I’ve been slowly working away at the Loremaster achievement for my main, Millya. This is something I’ve spent time doing off-and-on since the beginning of Wrath. She’s actually not doing badly! Because she’s a tailor – I was one of the first folks back on my old server to have the Deathchill Cloak recipe – she already has Loremaster of Northrend.

Now I’m done with Kalimdor, and I have about 520/700 done for Eastern Kingdoms. Duskwood was a real find – I’ve gone through on other characters but Millya hadn’t touched it at all. I’m hoping it will be as easy. The problem with Kalimdor was that Millya leveled there and has done various other things – mostly what was left was odds and ends. There was little in the way of “Oh, I haven’t even been to this zone.”

I actually completed the Noggenfogger achievement for the first time on any character. I don’t know why – I think I’ve always dropped the chain at “The Thirsty Goblin” stage because I could never find that dew gland thing. So now I have finished it, and I can be a skeleton should I so desire. I add this to Millya’s repertoire of other shape-changing abilities. She does make a rather fetching blood elf, I think!

I think she looks sort of like Fyreuni.Only with different-coloured hair, naturally.

I took a break from Eastern Kingdoms to go and clear some quests out in Blade’s Edge Mountains last night and I’ve been struck by some differences between “old” Azeroth, Outland, and Northrend. Now, I haven’t conducted any comprehensive study in this regard so please feel free to add your own examples in the comments. Since I’m far from being perfect, I’m sure there’s things I have missed. However, in terms of immersion, it’s striking just how different Outland feels to me compared to Northrend and old Azeroth.

For example, I was at Toshley’s Station picking up some quests, when I noticed a disturbance at the other end of the little town. These Gore-Scythe Ravagers were just pouring up the hill. All of the gnomes in the area started pitching in to help as these monsters swarmed in and began to attack. I took a screenshot because it seemed like something exciting and memorable was happening.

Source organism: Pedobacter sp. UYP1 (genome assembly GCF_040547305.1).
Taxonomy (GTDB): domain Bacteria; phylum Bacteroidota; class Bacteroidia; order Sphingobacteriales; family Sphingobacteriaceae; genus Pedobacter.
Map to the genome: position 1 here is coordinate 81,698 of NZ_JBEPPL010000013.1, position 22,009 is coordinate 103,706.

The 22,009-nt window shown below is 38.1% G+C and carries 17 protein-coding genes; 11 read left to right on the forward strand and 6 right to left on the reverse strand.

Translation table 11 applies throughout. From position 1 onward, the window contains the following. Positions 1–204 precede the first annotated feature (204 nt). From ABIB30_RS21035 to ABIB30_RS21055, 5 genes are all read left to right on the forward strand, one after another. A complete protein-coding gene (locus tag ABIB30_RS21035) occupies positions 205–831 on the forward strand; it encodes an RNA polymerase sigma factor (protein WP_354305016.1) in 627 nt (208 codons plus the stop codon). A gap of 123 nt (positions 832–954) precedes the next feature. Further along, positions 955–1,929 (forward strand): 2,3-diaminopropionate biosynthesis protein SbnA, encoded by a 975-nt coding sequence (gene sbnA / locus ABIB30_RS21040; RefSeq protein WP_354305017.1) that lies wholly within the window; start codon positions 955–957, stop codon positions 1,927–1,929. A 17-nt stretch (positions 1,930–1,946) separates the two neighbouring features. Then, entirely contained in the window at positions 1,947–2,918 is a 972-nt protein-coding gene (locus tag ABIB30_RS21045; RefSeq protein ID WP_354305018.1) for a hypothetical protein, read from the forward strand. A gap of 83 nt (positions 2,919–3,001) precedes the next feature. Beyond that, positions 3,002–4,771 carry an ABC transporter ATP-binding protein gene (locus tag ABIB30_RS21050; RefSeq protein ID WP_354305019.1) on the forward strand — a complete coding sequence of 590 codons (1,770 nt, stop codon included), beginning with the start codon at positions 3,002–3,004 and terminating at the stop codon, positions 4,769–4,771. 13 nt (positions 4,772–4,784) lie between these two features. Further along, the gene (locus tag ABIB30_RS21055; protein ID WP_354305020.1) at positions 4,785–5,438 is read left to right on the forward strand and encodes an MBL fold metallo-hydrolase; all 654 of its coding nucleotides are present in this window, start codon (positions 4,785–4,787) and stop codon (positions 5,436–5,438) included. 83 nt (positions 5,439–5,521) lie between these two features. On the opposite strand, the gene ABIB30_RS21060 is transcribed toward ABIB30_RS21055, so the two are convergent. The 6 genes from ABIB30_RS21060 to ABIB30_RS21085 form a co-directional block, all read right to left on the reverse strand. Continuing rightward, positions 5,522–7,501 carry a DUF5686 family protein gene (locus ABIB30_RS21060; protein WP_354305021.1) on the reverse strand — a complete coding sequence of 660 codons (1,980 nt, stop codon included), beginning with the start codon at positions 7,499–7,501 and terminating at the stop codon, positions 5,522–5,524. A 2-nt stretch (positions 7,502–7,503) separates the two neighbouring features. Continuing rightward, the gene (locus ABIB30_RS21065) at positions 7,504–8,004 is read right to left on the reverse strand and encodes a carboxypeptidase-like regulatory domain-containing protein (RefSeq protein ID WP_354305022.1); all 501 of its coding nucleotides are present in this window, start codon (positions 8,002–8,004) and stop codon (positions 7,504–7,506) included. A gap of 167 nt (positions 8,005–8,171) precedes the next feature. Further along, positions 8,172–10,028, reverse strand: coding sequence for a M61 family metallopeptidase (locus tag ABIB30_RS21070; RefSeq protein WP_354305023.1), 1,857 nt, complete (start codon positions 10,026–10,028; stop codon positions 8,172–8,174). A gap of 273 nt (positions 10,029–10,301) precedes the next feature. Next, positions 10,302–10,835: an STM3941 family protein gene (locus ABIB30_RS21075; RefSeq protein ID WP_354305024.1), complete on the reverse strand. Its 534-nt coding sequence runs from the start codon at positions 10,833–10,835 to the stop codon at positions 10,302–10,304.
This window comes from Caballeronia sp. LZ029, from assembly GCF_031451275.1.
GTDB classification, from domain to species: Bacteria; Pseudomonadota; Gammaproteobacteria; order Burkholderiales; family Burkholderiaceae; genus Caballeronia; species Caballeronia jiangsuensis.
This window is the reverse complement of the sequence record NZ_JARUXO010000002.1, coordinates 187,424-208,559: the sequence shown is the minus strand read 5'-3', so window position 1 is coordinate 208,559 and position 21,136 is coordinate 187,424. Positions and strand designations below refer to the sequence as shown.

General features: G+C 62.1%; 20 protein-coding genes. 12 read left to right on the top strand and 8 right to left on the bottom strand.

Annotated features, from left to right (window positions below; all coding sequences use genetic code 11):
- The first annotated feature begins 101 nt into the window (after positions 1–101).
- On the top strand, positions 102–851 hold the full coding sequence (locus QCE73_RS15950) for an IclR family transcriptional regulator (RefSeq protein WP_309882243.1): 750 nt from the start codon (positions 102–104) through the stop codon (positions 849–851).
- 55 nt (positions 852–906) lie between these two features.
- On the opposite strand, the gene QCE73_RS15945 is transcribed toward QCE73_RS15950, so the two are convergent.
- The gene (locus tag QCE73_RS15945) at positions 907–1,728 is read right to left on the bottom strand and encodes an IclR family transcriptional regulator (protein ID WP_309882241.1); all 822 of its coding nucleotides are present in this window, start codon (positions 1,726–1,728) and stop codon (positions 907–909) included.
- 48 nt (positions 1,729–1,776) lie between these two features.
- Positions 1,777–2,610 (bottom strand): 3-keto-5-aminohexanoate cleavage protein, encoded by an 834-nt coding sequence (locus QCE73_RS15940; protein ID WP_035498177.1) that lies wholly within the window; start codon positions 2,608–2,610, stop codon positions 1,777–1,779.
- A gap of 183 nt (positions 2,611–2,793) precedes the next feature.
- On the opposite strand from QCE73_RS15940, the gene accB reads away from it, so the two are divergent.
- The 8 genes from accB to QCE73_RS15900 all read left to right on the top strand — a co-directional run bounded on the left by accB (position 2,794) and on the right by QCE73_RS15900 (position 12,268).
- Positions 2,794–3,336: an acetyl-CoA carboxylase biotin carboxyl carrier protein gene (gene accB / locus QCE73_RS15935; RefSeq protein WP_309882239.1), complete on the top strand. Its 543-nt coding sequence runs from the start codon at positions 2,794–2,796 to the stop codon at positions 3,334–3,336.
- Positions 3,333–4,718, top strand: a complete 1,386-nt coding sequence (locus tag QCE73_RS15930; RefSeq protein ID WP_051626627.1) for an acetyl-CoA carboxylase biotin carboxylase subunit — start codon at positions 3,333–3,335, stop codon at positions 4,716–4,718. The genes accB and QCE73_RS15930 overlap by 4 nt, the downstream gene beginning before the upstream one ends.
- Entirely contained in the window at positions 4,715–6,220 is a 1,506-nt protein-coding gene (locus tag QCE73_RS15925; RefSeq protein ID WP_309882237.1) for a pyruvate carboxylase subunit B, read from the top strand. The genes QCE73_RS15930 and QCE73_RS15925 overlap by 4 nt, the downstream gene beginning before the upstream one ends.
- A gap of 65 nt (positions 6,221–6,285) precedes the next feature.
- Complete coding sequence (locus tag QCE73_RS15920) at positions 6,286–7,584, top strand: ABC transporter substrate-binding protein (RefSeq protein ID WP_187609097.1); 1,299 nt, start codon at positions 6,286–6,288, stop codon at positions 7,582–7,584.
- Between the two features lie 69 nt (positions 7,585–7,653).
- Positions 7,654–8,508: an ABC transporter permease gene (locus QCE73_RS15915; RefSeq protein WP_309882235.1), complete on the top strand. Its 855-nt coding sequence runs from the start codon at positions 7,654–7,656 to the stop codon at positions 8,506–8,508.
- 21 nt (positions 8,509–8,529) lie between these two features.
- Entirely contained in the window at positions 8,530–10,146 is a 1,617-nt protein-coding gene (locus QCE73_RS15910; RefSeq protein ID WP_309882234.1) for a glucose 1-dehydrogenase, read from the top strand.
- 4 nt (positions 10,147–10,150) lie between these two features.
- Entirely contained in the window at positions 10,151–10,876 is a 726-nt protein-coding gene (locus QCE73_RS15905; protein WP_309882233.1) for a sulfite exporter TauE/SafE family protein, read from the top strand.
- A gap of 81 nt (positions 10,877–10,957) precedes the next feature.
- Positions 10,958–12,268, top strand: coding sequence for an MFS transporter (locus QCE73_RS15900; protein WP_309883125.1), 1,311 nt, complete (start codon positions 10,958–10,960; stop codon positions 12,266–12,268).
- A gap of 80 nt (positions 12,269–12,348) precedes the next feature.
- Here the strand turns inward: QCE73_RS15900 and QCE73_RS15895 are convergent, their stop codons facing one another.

We're under attack!

Since the quest chains in the area deal with some related things (Gnomish ingenuity,  launching me into the stratosphere, encroaching dangerous monsters) – it really made the area feel alive to me. These crazy gnomes really need my help. I don’t know how often the ravagers attack Toshley’s Station, but that’s part of the beauty of it.

Earlier in the evening, Vosskah and I were working on Ogri’la reputation. I had been checking wowwiki and had read something about an assault on Bash’ir Landing. He said, “Hey, this guy is saying something about an assault on Bash’ir Landing?”

“Let’s goooo,” I replied, “It must be happening right now!” We high-tailed it up to Bash’ir Landing to find swarms of various ethereal elites and other things moving in. A few Sha’tari Skyguard NPCs are conducting experiments there. As far as I can tell (obviously I didn’t do Ogri’la during Burning Crusade) the purpose of the NPCs is to purchase flasks and have other items made. Obviously, we don’t need any of those things, but I had a blast taking part in the event anyway!